Can I use 3/4" Plywood for Sliding Closet Doors? - Router Forums
 
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post #1 of 7 (permalink) Old 02-29-2012, 11:19 AM Thread Starter
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Default Can I use 3/4" Plywood for Sliding Closet Doors?

So im still looking into building closet doors vs buying doors.

I was considering using 3/4" mdf but figured the doors would be to heavy to hang off a sliding track(70lbs a door!)

So i then thought about the use of 3/4" plywood (pine spruce or whatever is cheapest paint grade) but im concerned that when i rip the wood to 3" widths for the frame that it might curl over time. Is this a valid concern?

The doors will be 28" x 80" per door. I would make a frame out of the 3/4" ply and leave 5 rectangles along the door face to get a look similar to this door without the raised inner sections

Then use 1/4" or other cheap ply attached from the backside of the doors to fill in the rectangles. I figure my total cost to make the doors with this method is 2- 1/4x4x8 + 1 3/4x4x8 sheets plus a gallon of paint so under 150 bucks vs buying 4 of the above doors at 56 a door. :S

Sooo.. any thoughts suggestions?? thanks all!

Last edited by redzone; 02-29-2012 at 11:25 AM.
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post #2 of 7 (permalink) Old 02-29-2012, 11:50 AM
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Good project. Couple thing I would consider, first consider making the frames out of a solid hardwood. Closet doors tend to get banged around, and I have a feeling over time the plys in the plywood would begin splinter and separate. Also closet doors typically are in the neigborhood of 1.25"-1.5" thick. Using the 3/4" stock may make the overall door seem a bit flimsy.

Finally, pay a little more and get GOOD plywood. I have noticed that plywood stock at both Lowes and Home Depot have just about become useless for anything but home construction. Some of the sheets of plywood at my store made a pringles potato chip look flat. You may need to look around your area for a hardwood supplier that sells plywood, but they are out there.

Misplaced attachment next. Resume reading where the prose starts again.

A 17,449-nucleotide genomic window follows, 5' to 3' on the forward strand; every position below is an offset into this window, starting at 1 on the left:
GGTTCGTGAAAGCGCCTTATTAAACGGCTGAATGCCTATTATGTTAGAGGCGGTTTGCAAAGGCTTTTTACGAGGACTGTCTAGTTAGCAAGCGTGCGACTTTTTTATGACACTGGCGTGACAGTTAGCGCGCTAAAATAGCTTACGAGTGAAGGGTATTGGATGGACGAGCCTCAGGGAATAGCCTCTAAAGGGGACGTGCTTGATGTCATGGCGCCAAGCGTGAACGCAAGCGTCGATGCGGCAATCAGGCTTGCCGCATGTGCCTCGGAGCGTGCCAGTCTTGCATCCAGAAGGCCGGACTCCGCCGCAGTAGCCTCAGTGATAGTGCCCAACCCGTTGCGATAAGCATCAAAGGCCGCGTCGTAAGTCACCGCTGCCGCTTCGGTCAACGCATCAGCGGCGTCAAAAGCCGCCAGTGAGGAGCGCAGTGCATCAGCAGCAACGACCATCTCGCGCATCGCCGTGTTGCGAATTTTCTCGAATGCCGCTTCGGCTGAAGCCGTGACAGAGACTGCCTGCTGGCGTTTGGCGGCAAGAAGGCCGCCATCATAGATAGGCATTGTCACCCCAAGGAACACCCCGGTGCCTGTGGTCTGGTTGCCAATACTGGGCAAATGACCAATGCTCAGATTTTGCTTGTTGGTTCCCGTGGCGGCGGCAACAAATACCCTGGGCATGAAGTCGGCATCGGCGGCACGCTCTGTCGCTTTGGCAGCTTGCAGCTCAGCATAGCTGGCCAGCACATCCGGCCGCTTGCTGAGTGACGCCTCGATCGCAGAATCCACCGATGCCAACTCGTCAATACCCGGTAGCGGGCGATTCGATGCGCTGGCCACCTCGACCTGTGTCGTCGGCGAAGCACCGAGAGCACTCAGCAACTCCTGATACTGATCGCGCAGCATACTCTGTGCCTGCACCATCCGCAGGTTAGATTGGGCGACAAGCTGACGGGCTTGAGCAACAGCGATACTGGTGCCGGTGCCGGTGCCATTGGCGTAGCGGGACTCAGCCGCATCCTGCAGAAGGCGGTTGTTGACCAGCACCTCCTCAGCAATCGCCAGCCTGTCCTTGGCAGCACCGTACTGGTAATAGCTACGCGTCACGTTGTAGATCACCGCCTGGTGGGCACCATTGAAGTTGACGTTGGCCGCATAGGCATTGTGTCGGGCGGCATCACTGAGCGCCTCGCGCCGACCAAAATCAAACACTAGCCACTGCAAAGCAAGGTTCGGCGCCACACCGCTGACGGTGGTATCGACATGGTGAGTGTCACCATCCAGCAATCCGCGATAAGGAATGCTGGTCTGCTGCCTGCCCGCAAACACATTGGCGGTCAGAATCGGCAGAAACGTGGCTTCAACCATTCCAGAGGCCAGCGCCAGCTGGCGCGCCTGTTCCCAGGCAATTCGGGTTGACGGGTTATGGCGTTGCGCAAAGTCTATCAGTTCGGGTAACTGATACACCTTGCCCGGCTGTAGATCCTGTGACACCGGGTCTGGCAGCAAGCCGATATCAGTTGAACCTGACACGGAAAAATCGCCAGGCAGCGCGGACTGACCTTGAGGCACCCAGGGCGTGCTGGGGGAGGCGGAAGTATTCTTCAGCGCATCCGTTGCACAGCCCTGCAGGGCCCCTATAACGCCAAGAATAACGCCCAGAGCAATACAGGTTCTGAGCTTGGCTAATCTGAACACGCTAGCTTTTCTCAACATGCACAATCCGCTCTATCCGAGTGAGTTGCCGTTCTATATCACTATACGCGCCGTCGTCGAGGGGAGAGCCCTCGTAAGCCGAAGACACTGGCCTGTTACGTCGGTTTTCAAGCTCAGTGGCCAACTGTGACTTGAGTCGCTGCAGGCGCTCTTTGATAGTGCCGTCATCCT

Wood movement is always a concern (including curling/warping, cupping, etc) First, always try to start out with the flattest possible stock, and if need be let acclimate before using it. Next, good joinery will go a long way in preventing a piece from warping or cupping. Also always consider grain orientation, allowing the wood to move naturally will also help. This includes being aware of cross grain situation. This is why panels are often fit loose in doors. Finally a good finish will greatly help (put not entirely prevent) wood movement that could cause pieces to become warped or cupped.
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post #3 of 7 (permalink) Old 02-29-2012, 12:37 PM
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If you're going to make a frame, why not just use solid 1x4 pine, or oak, or other. No ripping required and will make a better frame than plywood (which I wouldn't use).

If want a thicker door and have access to a thickness planer and jointer, you could plane down some 2x6 to 1-1/4 thick, joint the edges and route groves, mortises and tenons.

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post #4 of 7 (permalink) Old 02-29-2012, 01:32 PM Thread Starter
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a 1"x3"x8ft piece of solid pine costs about 7 dollars here so that is extremely cost prohibitive considering i would need 3-4 pieces per door.

The local home depot has 3/4"x4'x8' pine paint grade for roughly $30, poplar for $38 or $48 for maple. 1 sheet would be enough to do all the framing. then they sell cheap 1/4" pine made for underlay for practicably nothing (maybe 20-30 dollars total to do all the doors)

so cost wise using the solid pine im at triple the price and might as well buy the premade doors($7x3.5 piecesx4 doors = $98)

I was considering buying just normal 2"x4"x8' spf or what not at $2.50 a board and sawing it down to give me the flat edges i need but im worried about how well it would take paint. Also finding ones without knots is usually hard as well. Then there's the problem of not owning a table saw, only have a circular saw and a router, so not sure how i would cut it down to the proper width.

Finish should not be much of an issue as i plan to paint the doors white so will use wood filler etc to fill in any major imperfections.

Soo back to the main question. How likely is 3/4" ply to warp? im sure if i dig through the 30 or so boards my local store has I can find 1 that's straight lol
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post #5 of 7 (permalink) Old 02-29-2012, 04:07 PM
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I don't think the plywood will warp.

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post #6 of 7 (permalink) Old 02-29-2012, 05:16 PM Thread Starter
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awsome. So if im painting it should I consider buying the maple or poplar vs the pine? or does it matter?

i assume since it painted that if i need to repaint due to nicks adding a bit of filler do fill in the dent isnt a huge issue. If i was staining them then i could see a use.
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post #7 of 7 (permalink) Old 03-01-2012, 10:51 AM Thread Starter
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one last question i swear!!

what should i prime the wood with? i want to use a waterbased product for the finish coat(as i have some) but have read i should use an oil based primer.

any recomendations on what to use?
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